Chevaliers Gatehouse sleeping up to 4 guests
Chevaliers is one of the most romantic and historically significant Elizabethan gatehouses in the country, often compared to the Tower at Sissinghurst Castle in Kent in which Vita Sackville-West created her library and wrote her many books. Prince Rupert, nephew of Charles I and commander of the royalist troops, stayed in the Gatehouse during the Civil War and the panelled bedroom he slept in is named after him.
A set of linen tapestries in the Gatehouse, known as 'The Four Seasons of Prince Rupert', celebrate his life as a soldier, naval commander, print-maker and scientist, as well as his visit to the Bridgnorth area during the Civil War.
This unique and historic self-contained property is available to rent either for romantic short-break weekends for a minimum two nights, by the week, or over holiday periods. Several times a year, it is taken over as a writers' retreat.
Chevaliers Gatehouse is a secluded hamlet deep in the Shropshire countryside, but lies within four and a half miles of historic Bridgnorth and four miles of the pretty market town of Much Wenlock. Next to the Hall is the historic Norman church of St Michael with its 12th century wall paintings and famous 12th century font.
The Gatehouse is reached along a winding narrow country lane that ends at the historic Upton Cressett estate. After visiting Upton Cressett with the artist John Piper for Shropshire : A Shell Guide (published 1951), John Betjeman wrote that the hall was ‘best approached by foot, horse or bicycle; only so can its peace and various landscape be appreciated’.
Upton Cressett remains a haven of peace and rural beauty today – an ideal place to explore Shropshire and the Heart of England, from the gastronomic centre of Ludlow to the Ironbridge Gorge Museum, the Shropshire hills and many other historic houses and gardens, including the Dower House Gardens in nearby Morville of Dr Katherine Swift (author of the bestselling book The Morvile Hours) and the world famous nursery gardens of David Austin Roses.
Bridgnorth, four miles away, is an attractive market town famous for its funicular railway and the many flights of steps which connect the High and Low Towns. Regular steam trains also run from here along the Severn Valley Railway. The town has many charming pubs and bistro restaurants, as well as high street shops, a supermarket and a cinema.
Much Wenlock, five miles away, has been voted the second most beautiful town in England. You can stroll around the ruins and grounds of the ancient Wenlock and Buildwas abbeys (Wenlock Abbey was one of the most important in the 15th century), go antique shopping, visit the local Olympian museum, browse for second hand books (Wenlock Books won the coveted Independent Bookseller of the Year award in 2006) or go shopping at the artisan shops and galleries or the traditional butcher, Ryan’s, that has won a national award for Best Butcher in Britain.
Half an hour’s drive away to the south-west is historic Ludlow, one of the gastro capitals of England with award winning Michelin restaurants, secluded gastro-pubs, historic market square and famous castle ruins where the two ‘Princes of the Tower’ were brought up in the late 15th century. In April 1483, the eldest of the two princes is reported to have stayed at Upton Cressett on his fateful journey to the Tower of London after the death of his father Edward IV.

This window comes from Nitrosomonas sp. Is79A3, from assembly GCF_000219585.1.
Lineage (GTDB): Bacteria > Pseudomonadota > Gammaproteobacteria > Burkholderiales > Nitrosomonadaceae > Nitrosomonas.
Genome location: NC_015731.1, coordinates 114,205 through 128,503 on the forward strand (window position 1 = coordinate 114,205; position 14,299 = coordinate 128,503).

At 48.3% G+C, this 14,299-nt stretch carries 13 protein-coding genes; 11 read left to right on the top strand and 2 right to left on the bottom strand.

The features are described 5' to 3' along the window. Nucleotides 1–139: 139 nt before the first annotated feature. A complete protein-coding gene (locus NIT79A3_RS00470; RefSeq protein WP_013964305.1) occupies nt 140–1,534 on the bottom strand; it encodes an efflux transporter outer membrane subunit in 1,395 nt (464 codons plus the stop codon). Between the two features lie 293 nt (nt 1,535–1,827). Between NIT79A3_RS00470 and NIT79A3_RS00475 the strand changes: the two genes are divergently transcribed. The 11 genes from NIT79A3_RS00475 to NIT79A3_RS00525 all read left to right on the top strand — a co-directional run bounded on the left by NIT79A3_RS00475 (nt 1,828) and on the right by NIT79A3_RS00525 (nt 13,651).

To the north-west, also half an hour away, is historic Shrewsbury, birthplace of Charles Darwin, with its old cathedral, market squares, theatre and riverside restaurants.
Chevaliers Gatehouse is conveniently located for access to the M5, M6, M54 and M40 motorways. The nearest station is fifteen miles away with frequent inter-city trains from London, Manchester and Glasgow and services to Wales and the West Country.
The nearest airport is Birmingham International Airport, approximately 40 miles away.
The property has its own imposing entrance gates, gravelled drive-way and parking. Wrought iron gates lead through to a medieval courtyard and sixteenth century cobbled archway.
The ground floor dining room has an original sixteenth century Tudor fireplace, carved North European refectory table that sits ten and a painted Tudor ceiling. The dining room is reminiscent of a romantic hunting lodge with hand-blocked wallpaper and tartan curtains with horn buttons.
The fully equipped kitchen has a period stone floor, American style fridge-freezer, granite work tops, butler sink which is ideal for either cooking oneself or by a local chef (which can be arranged) to prepare dinner or lunch in the adjacent dining room.
The first floor comprises the panelled Thatcher Suite bedroom (This suite is named after the former British prime minister – and her husband Sir Denis – who spent two nights in the bedroom whilst staying at Upton Cressett in 1994 ) with a half-tester bed with silk drapes. The bedroom has a nineteenth century crewel work tapestry, ornate plasterwork, Tudor fireplace, oak floor and antiques. The suite has an adjoining sitting room with hand blocked wallpaper, silk curtains, digital TV, Tudor fireplace, and spectacular plasterwork. The separate bathroom in one of the turrets has all Lefroy Brooks fittings including a powerful wet room shower, traditional claw foot towel rails and underfloor heating.
The enormous Prince Rupert Bedroom (named after Prince Rupert of the Rhine, cousin of Charles I who hid here during the civil war in 1646) on the top floor boasts a four poster bed, huge exposed beams, oak bookcases, an enormous bath under the mullion windows in the bedroom, a large writing desk. The bedroom also has a separate turret bathroom with all fittings by Lefroy Brooks.
Extra small beds for children can be provided to increase sleeping capacity by request.
Private garden with flower beds, fruit trees and fountain. (BBQ and out door furniture during summer months)